Thursday, November 13, 2008

Things I Learned Today #4 - Jesus Agrees with my TV Choices

Great news for those of us who enjoy terrible television or enjoy fantastic television, and even better news for those like myself with the distinction of liking terrible and fantastic television. On the terrible TV front, NBC renewed Days of Our Lives today until September 2010, with the option to pick up the contract until September 2011. That is, at a minimum, 18 more months of Days. Perhaps that will give the writers appropriate time to wrap up the current loose ends of who killed Trent Robbins, who killed the mayor, why did Abe only have to run a campaign that lasted one month in real world time (approximately 2 days in Days of Our Lives time), whether or not Kate will die of lung cancer, will John Black gain his memory back and find true love for the two hundredth time with Marlena, and why should we care about any of this? No good reason, that is why.

On the fantastic TV front, Jeffrey Tambor of Arrested Development said in an interview that an Arrested Development movie is "a go". This show was one of the best and most hilarious of all time, yet it was nearly impossible to convince people to just give it a try when it originally debuted several years ago. Since its cancellation, it has continued to spread in popularity thanks to DVD sales and continued good word of mouth. If this movie comes to fruition, I can't imagine many things that could make me more excited - perhaps if Days is picked up for an additional 18 or 36 months. The two entertainment things that I miss more than anything in the world are Mitch Hedberg and Arrested Development. Mitch is dead from drugs and I doubt that we'll have a 2Pac like series of posthumous releases, but perhaps Arrested can live on in movie format.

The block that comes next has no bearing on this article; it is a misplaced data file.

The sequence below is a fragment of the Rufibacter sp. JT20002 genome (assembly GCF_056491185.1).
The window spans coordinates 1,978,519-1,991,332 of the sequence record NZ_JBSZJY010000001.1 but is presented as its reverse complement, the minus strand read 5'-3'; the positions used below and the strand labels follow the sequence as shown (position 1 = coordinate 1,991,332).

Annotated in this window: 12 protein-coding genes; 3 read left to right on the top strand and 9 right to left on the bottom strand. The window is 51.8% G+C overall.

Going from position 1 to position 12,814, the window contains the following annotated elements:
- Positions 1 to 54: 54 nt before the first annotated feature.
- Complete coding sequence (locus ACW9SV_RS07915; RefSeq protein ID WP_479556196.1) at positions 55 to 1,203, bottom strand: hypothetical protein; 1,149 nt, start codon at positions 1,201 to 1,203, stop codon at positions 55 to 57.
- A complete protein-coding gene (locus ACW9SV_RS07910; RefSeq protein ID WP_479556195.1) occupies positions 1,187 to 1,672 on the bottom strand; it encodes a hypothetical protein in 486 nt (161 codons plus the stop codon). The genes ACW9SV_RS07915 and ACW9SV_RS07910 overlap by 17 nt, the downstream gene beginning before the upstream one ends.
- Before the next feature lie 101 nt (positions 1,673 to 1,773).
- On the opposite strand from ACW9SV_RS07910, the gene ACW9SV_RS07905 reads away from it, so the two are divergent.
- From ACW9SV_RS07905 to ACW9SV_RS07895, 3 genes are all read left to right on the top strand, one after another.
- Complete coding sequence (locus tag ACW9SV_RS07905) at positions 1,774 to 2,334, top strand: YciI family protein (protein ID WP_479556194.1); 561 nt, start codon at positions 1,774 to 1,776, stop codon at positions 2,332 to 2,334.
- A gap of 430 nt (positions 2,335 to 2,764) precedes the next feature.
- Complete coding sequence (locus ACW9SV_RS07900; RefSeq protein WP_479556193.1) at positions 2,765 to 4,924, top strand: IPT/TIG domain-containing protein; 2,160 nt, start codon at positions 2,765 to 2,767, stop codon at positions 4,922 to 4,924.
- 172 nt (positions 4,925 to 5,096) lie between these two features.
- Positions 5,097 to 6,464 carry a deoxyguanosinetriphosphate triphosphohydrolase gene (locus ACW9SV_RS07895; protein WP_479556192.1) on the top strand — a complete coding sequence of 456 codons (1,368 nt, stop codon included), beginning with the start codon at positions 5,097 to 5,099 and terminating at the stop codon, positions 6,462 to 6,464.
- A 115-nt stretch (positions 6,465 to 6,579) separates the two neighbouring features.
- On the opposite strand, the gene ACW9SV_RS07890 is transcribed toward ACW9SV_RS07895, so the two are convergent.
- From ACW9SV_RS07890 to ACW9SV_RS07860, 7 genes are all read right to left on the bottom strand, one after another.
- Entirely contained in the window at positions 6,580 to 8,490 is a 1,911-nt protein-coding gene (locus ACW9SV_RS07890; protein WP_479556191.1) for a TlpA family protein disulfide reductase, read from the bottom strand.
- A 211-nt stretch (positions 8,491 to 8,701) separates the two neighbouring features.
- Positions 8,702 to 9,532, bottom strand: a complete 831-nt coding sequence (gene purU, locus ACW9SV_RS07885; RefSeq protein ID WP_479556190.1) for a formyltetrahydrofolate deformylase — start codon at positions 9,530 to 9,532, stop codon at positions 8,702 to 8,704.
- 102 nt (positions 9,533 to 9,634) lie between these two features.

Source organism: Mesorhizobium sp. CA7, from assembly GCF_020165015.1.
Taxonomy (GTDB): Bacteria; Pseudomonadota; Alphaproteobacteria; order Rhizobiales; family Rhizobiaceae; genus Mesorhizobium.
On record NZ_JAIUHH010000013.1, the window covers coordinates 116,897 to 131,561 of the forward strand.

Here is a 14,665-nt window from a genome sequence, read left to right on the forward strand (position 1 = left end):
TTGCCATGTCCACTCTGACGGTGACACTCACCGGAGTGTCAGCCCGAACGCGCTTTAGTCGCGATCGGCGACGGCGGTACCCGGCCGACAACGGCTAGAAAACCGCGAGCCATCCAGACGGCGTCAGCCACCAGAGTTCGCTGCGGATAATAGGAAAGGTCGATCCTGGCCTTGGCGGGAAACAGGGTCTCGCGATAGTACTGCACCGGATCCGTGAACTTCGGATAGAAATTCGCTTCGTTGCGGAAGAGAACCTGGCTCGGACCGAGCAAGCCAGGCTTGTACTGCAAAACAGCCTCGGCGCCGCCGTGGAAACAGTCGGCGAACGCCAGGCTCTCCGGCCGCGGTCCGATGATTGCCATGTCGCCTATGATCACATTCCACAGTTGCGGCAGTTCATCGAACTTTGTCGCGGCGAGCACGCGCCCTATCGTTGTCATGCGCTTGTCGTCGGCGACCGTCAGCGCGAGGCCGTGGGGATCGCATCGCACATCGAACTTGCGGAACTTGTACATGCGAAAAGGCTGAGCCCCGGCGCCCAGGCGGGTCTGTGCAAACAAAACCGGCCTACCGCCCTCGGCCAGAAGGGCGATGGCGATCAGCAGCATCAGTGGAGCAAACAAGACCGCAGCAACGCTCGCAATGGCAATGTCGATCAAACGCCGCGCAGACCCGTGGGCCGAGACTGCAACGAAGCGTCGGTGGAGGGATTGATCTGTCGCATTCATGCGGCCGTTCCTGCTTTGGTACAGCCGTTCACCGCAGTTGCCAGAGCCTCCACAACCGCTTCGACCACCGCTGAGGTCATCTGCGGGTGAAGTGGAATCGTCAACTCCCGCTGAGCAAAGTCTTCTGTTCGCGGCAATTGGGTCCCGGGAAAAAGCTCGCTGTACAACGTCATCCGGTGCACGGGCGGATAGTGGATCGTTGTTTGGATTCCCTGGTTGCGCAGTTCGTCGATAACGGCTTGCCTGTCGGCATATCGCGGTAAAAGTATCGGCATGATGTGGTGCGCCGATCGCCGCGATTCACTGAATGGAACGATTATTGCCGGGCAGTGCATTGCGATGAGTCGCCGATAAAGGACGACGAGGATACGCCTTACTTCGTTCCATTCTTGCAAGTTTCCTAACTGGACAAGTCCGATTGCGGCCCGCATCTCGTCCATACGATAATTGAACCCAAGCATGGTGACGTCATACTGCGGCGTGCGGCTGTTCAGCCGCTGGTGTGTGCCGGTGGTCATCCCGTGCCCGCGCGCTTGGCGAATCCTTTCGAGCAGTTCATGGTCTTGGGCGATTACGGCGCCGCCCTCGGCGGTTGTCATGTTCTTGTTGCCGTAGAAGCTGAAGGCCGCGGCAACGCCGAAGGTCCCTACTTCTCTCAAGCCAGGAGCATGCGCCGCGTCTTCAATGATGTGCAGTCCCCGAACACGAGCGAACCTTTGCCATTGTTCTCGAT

Finally, today I learned that if I want to get people commenting on and reading the blog, I have to write about something else about which people strongly disagree with me, a la yesterday's post about The Detroitist. When I started this thing several months ago, my friend and mentor Heiko suggested that I focus on generating traffic by writing posts about how much Apple (the company, not the fruit) sucks. He loves Apple (the fruit and the company) and is a holder of stock (the company), but there are so many fanboys who are crazy in their pro-Apple standpoint that I would instantly whip up the ire of gadget lovers everywhere. I would have to deal with a fair amount of anger, but people would be reading. The broader problem with this approach, I have found, is that as painstaking as I am in trying to make my point clear, people selectively decide to ignore entire portions of my arguments. This could either be because I am not as eloquent and persuasive with my words as I think I am, or that skimming results in important segments being skipped. For example, yesterday I tried to repeatedly make clear that I am well aware of the obvious troubles in our state and there are no simple solutions, but in the comments I was accused of being a simpleton who thinks he can "believe" himself out of a problem. I can't believe myself out of a problem, but I do believe that singularly detailing a terrible situation is even less effective than trying to believe myself out of that situation.

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